Every society has its own way of doing things that are common to all. However, when an outsider steps into that society, things are not familiar at all. While it is impossible for us to discuss all the various and differing nuances of a culture, we will look at four areas that affect missionaries almost immediately when they set foot on their field of service. Interestingly enough, these are very closely intertwined.
Task-oriented or People-oriented
The way people interact or relate with each other varies widely within cultures. We as Americans pride ourselves on our individual accomplishments. We are very much task-oriented, with the purpose of reaching a specific goal. Because of this we oftentimes have a tendency to run over people as we strive to finish our task. However, a large number of cultures are more relationship-oriented, and being with people and interacting with them is seen to have more importance than a task to be finished. When this is the case, the missionary must adapt and develop those close relationships if he or she is going to be able to share the gospel.
View of Time
Another aspect of culture that many missionaries struggle with is a society’s view of time. We are very time-sensitive and accustomed to deadlines and being in certain places—on time. Again, in many cultures, being bound by a clock is not important. Because they value relationships and people so highly, if a person is in need or has just stopped by to visit, that would take precedence over being at a meeting on time. When they do arrive, and because they value relationships, they will take the time to greet each person present—even if the meeting has already begun.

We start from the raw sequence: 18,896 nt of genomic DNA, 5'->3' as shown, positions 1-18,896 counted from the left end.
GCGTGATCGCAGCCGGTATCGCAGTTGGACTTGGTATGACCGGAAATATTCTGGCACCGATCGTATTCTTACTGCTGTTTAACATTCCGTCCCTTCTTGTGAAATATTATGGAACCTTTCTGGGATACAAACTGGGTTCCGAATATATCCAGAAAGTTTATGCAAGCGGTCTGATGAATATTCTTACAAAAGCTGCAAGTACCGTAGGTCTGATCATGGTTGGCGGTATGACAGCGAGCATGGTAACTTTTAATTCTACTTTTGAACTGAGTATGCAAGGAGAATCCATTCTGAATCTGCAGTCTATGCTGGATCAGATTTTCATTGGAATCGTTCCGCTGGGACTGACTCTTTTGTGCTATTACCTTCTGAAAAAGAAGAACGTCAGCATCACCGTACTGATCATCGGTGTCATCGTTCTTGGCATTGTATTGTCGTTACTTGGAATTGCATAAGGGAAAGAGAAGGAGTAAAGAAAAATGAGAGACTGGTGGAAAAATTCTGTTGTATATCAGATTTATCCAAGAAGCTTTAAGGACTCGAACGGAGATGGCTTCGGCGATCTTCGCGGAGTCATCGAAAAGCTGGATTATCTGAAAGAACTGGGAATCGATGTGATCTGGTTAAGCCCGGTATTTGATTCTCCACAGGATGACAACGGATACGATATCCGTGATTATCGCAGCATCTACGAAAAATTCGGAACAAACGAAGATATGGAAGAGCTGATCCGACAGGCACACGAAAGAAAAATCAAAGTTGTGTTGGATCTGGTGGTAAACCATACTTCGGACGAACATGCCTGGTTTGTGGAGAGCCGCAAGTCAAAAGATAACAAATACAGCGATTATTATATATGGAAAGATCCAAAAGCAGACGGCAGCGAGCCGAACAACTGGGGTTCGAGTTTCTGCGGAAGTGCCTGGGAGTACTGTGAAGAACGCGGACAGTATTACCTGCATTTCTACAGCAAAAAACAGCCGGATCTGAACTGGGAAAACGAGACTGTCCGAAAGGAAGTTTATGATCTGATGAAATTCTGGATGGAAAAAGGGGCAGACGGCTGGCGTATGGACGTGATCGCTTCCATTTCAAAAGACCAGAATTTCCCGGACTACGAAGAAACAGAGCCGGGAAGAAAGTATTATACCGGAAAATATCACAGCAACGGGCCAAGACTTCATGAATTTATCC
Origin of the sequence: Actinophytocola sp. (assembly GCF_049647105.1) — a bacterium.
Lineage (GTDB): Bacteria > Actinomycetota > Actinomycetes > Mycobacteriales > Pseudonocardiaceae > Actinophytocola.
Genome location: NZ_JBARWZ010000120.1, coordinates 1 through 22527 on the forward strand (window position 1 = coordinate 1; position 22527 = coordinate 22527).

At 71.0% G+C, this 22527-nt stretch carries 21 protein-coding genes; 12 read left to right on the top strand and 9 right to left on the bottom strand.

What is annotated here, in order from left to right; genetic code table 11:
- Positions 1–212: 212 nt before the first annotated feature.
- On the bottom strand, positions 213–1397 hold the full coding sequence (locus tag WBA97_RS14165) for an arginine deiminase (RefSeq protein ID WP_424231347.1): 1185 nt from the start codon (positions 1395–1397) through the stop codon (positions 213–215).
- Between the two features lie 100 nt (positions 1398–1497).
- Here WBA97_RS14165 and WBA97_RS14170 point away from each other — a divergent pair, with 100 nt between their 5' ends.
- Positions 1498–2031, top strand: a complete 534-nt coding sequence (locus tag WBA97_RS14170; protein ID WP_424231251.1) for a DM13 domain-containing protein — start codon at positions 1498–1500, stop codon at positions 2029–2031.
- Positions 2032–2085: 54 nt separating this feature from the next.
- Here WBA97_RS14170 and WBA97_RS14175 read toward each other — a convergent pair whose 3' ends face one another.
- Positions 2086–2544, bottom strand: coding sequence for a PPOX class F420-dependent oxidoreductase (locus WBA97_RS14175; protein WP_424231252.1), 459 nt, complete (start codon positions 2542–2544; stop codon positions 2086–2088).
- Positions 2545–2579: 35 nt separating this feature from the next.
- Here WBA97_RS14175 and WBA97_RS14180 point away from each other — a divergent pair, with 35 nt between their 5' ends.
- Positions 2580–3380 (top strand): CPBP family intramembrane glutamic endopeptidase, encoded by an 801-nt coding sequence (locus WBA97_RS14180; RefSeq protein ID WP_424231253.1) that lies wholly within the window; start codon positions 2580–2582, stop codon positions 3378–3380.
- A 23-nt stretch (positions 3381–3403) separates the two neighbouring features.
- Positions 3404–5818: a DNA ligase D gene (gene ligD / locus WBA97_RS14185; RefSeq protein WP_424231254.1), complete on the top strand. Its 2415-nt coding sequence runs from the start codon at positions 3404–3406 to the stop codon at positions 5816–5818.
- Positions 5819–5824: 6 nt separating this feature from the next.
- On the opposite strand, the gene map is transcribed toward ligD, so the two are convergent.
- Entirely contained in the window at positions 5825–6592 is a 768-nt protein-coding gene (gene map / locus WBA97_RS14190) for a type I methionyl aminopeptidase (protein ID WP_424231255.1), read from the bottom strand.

Directness of Language
A third aspect of culture is the manner in which people communicate with one another. We Americans pretty much tell it as it is! If a boss is displeased with an employee’s work, he does not hesitate to tell him or her so. However, in many cultures where the maintaining of relationships is important, a more indirect language is used to exhort or correct one another. Oftentimes, an intermediary is sought to help resolve the issue. Many a missionary has made the mistake of confronting a national, which in the end has caused both to “lose face.”
The final aspect we will note has to do with food and meals. We often look at food as a means of sustenance and grab it while on the go. In many countries this is a time when family and friends gather and each has opportunity to share. Again, we see the importance of relationships. The sharing of food with others is a way of showing kindness and respect. To refuse such an offer can do irreparable harm.
A failure to recognize these nuances of culture can cause both the missionary and the message to be rejected. Remember Paul’s words, “I am made all things to all men that I might by all means save some.”
Thank you to Steve Fulks who gave me permission to use this partial article on Culture Shock which featured in the November 2011 edition of Baptist Mid Missions student paper Vision.
What experiences have you had that demonstrates one of these cultural differences?